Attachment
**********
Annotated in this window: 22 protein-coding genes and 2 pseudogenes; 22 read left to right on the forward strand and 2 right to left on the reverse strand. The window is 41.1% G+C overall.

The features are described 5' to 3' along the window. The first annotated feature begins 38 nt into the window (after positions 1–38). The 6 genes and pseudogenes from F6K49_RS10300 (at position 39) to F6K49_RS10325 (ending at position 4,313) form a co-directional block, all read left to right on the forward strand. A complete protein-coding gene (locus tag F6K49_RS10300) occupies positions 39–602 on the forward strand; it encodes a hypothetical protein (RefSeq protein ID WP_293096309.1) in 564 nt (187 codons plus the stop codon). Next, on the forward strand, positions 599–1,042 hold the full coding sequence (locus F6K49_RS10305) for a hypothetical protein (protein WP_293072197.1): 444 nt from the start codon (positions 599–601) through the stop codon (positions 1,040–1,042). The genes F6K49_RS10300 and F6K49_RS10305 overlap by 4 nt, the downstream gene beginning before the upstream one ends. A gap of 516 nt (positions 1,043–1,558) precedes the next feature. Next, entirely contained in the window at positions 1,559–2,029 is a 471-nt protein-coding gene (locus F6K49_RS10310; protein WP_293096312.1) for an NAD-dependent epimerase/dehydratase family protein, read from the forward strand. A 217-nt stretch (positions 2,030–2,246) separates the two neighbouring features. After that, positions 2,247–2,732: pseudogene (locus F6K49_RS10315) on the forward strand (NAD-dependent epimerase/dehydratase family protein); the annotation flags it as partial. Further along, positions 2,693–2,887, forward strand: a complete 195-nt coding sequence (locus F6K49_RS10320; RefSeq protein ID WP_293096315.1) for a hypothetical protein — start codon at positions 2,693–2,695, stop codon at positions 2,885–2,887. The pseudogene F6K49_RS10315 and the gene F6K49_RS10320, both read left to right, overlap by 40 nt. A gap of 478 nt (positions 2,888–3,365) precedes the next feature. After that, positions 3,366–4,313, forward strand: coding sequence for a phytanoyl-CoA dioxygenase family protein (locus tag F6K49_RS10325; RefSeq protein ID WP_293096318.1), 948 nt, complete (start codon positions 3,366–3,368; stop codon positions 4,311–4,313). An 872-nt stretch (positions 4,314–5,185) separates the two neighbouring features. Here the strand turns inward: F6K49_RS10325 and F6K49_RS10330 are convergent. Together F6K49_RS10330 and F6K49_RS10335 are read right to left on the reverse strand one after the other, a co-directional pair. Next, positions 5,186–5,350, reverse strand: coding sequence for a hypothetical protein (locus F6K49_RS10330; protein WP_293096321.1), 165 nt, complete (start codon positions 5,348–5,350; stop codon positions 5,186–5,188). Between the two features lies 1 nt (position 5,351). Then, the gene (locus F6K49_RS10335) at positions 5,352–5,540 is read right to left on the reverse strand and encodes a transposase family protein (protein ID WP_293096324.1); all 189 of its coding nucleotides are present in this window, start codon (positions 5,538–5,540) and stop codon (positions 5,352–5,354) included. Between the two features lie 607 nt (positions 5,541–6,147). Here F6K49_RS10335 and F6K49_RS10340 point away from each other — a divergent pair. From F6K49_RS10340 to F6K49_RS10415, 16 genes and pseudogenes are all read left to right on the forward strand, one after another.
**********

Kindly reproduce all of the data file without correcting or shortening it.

Annotated in this window: 22 protein-coding genes and 2 pseudogenes; 22 read left to right on the forward strand and 2 right to left on the reverse strand. The window is 41.1% G+C overall.

The features are described 5' to 3' along the window. The first annotated feature begins 38 nt into the window (after positions 1–38). The 6 genes and pseudogenes from F6K49_RS10300 (at position 39) to F6K49_RS10325 (ending at position 4,313) form a co-directional block, all read left to right on the forward strand. A complete protein-coding gene (locus tag F6K49_RS10300) occupies positions 39–602 on the forward strand; it encodes a hypothetical protein (RefSeq protein ID WP_293096309.1) in 564 nt (187 codons plus the stop codon). Next, on the forward strand, positions 599–1,042 hold the full coding sequence (locus F6K49_RS10305) for a hypothetical protein (protein WP_293072197.1): 444 nt from the start codon (positions 599–601) through the stop codon (positions 1,040–1,042). The genes F6K49_RS10300 and F6K49_RS10305 overlap by 4 nt, the downstream gene beginning before the upstream one ends. A gap of 516 nt (positions 1,043–1,558) precedes the next feature. Next, entirely contained in the window at positions 1,559–2,029 is a 471-nt protein-coding gene (locus F6K49_RS10310; protein WP_293096312.1) for an NAD-dependent epimerase/dehydratase family protein, read from the forward strand. A 217-nt stretch (positions 2,030–2,246) separates the two neighbouring features. After that, positions 2,247–2,732: pseudogene (locus F6K49_RS10315) on the forward strand (NAD-dependent epimerase/dehydratase family protein); the annotation flags it as partial. Further along, positions 2,693–2,887, forward strand: a complete 195-nt coding sequence (locus F6K49_RS10320; RefSeq protein ID WP_293096315.1) for a hypothetical protein — start codon at positions 2,693–2,695, stop codon at positions 2,885–2,887. The pseudogene F6K49_RS10315 and the gene F6K49_RS10320, both read left to right, overlap by 40 nt. A gap of 478 nt (positions 2,888–3,365) precedes the next feature. After that, positions 3,366–4,313, forward strand: coding sequence for a phytanoyl-CoA dioxygenase family protein (locus tag F6K49_RS10325; RefSeq protein ID WP_293096318.1), 948 nt, complete (start codon positions 3,366–3,368; stop codon positions 4,311–4,313). An 872-nt stretch (positions 4,314–5,185) separates the two neighbouring features. Here the strand turns inward: F6K49_RS10325 and F6K49_RS10330 are convergent. Together F6K49_RS10330 and F6K49_RS10335 are read right to left on the reverse strand one after the other, a co-directional pair. Next, positions 5,186–5,350, reverse strand: coding sequence for a hypothetical protein (locus F6K49_RS10330; protein WP_293096321.1), 165 nt, complete (start codon positions 5,348–5,350; stop codon positions 5,186–5,188). Between the two features lies 1 nt (position 5,351). Then, the gene (locus F6K49_RS10335) at positions 5,352–5,540 is read right to left on the reverse strand and encodes a transposase family protein (protein ID WP_293096324.1); all 189 of its coding nucleotides are present in this window, start codon (positions 5,538–5,540) and stop codon (positions 5,352–5,354) included. Between the two features lie 607 nt (positions 5,541–6,147). Here F6K49_RS10335 and F6K49_RS10340 point away from each other — a divergent pair. From F6K49_RS10340 to F6K49_RS10415, 16 genes and pseudogenes are all read left to right on the forward strand, one after another.